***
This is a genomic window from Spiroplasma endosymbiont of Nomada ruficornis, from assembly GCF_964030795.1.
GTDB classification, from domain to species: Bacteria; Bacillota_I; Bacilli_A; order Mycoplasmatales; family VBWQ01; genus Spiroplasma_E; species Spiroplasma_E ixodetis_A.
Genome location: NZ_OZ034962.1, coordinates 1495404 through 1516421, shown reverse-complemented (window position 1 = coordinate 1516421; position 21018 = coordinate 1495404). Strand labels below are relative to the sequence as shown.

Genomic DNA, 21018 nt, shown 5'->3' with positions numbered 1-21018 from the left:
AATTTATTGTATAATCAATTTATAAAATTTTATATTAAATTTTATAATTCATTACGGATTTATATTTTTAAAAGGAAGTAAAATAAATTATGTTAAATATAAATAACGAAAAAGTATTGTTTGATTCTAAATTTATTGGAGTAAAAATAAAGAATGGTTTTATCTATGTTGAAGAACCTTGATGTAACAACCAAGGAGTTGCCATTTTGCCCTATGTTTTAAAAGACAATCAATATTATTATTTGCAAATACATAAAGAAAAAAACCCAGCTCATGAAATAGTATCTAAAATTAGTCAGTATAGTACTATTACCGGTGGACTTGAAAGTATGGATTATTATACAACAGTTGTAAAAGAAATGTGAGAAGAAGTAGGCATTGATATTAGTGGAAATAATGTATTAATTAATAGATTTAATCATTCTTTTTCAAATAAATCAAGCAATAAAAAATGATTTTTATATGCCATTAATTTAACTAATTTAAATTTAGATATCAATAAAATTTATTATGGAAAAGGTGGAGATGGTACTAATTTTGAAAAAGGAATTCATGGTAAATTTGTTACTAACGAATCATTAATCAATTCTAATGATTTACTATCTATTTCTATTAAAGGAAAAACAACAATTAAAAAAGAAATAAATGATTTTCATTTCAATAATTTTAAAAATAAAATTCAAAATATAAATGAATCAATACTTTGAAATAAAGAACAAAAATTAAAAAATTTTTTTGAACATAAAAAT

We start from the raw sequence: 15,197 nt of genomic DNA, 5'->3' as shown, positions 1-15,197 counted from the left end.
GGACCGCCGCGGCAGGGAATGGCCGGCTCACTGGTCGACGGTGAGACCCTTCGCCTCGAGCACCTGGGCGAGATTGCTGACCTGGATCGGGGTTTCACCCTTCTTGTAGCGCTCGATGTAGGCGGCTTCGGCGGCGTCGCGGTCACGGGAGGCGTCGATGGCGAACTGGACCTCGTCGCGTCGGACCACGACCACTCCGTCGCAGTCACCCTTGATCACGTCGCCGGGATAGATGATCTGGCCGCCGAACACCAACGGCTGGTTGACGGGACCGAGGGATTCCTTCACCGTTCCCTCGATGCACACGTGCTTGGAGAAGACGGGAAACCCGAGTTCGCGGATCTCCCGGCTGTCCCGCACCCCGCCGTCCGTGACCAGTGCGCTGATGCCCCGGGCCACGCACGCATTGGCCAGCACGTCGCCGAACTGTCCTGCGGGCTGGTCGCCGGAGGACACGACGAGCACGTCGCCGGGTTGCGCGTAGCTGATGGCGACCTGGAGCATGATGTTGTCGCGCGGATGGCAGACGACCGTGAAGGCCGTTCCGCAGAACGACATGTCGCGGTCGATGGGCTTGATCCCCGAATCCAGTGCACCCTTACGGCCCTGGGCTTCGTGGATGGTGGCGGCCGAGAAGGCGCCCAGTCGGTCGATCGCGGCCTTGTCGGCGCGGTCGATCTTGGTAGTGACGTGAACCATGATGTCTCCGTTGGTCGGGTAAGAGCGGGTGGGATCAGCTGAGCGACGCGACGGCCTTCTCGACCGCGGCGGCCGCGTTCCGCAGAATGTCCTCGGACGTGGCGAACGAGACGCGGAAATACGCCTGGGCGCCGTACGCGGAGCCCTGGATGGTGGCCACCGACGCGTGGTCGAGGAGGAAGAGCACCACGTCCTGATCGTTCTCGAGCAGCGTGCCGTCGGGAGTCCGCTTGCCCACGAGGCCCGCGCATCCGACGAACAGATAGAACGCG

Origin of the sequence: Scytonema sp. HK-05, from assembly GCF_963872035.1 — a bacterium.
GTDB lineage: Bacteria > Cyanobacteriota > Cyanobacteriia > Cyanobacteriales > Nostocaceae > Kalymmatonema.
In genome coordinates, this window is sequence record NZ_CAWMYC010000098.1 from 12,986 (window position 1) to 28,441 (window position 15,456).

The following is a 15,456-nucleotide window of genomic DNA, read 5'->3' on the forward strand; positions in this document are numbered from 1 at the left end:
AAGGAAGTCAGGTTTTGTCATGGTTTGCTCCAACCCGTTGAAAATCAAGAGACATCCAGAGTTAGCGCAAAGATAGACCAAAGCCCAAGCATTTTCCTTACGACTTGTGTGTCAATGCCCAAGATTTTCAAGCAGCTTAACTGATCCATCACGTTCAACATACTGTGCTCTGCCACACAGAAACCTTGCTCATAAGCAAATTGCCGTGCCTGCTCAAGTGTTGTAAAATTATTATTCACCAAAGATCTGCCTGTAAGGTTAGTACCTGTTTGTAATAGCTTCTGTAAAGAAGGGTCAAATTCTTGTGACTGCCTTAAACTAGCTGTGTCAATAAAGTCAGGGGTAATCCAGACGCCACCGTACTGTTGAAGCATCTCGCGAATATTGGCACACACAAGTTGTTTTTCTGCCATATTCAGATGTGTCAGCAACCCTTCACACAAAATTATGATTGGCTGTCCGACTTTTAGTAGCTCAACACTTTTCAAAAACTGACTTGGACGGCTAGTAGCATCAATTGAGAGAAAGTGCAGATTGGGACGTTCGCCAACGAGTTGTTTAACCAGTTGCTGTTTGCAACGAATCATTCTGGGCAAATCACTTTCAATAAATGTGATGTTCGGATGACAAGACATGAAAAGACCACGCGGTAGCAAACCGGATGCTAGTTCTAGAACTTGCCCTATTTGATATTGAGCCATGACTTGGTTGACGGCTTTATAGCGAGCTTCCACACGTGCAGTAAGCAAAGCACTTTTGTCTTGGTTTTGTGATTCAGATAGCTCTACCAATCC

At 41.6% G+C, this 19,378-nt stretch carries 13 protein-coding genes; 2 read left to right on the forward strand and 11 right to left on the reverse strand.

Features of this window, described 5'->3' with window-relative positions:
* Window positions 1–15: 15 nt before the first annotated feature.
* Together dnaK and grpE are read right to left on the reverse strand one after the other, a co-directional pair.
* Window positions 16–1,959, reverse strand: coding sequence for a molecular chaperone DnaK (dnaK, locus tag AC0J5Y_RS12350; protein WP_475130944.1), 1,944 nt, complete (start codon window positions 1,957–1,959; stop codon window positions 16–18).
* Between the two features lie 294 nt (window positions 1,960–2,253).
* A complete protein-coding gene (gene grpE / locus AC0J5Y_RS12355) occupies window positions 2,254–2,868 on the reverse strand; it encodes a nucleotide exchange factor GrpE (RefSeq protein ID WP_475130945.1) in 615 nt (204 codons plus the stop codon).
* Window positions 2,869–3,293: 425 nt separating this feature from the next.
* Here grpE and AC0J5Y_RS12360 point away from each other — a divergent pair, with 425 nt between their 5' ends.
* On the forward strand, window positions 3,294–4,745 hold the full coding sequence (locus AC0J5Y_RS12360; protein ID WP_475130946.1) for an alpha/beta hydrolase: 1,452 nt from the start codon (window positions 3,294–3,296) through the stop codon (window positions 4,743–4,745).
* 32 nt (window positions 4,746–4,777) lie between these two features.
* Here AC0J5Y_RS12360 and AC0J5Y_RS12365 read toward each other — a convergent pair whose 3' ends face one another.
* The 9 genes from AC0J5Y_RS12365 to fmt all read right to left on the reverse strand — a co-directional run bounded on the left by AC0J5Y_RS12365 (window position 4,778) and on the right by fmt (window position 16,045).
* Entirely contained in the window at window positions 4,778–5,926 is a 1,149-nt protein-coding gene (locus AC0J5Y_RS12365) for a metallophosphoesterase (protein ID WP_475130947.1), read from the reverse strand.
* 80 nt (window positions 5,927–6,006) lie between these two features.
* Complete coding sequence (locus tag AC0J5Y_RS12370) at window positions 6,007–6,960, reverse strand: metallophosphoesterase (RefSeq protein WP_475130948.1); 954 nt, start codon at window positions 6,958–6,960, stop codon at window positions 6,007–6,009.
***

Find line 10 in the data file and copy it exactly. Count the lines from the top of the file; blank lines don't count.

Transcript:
In genome coordinates, this window is sequence record NZ_CAWMYC010000098.1 from 12,986 (window position 1) to 28,441 (window position 15,456).